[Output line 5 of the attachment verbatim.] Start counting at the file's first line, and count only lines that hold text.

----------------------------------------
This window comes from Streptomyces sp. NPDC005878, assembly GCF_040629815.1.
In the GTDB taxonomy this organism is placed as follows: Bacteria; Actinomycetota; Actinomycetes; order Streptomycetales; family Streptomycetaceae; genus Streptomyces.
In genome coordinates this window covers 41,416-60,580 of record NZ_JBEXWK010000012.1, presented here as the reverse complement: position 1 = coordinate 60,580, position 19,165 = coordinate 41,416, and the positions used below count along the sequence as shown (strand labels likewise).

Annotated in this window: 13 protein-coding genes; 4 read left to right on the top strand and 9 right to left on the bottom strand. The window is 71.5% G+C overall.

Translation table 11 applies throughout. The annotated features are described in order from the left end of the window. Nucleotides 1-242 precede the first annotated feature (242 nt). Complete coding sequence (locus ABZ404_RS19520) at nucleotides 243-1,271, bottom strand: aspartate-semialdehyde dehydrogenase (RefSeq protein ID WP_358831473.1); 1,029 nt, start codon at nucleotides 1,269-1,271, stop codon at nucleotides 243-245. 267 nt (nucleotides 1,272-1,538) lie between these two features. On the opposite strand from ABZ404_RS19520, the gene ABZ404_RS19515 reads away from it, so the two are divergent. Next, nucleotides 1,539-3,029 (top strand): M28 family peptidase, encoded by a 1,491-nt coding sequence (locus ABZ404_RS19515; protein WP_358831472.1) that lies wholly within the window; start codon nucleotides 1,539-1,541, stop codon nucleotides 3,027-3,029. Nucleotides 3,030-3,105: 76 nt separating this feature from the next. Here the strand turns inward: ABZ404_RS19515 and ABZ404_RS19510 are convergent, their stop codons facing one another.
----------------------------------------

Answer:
Translation table 11 applies throughout. The annotated features are described in order from the left end of the window. Nucleotides 1-242 precede the first annotated feature (242 nt). Complete coding sequence (locus ABZ404_RS19520) at nucleotides 243-1,271, bottom strand: aspartate-semialdehyde dehydrogenase (RefSeq protein ID WP_358831473.1); 1,029 nt, start codon at nucleotides 1,269-1,271, stop codon at nucleotides 243-245. 267 nt (nucleotides 1,272-1,538) lie between these two features. On the opposite strand from ABZ404_RS19520, the gene ABZ404_RS19515 reads away from it, so the two are divergent. Next, nucleotides 1,539-3,029 (top strand): M28 family peptidase, encoded by a 1,491-nt coding sequence (locus ABZ404_RS19515; protein WP_358831472.1) that lies wholly within the window; start codon nucleotides 1,539-1,541, stop codon nucleotides 3,027-3,029. Nucleotides 3,030-3,105: 76 nt separating this feature from the next. Here the strand turns inward: ABZ404_RS19515 and ABZ404_RS19510 are convergent, their stop codons facing one another.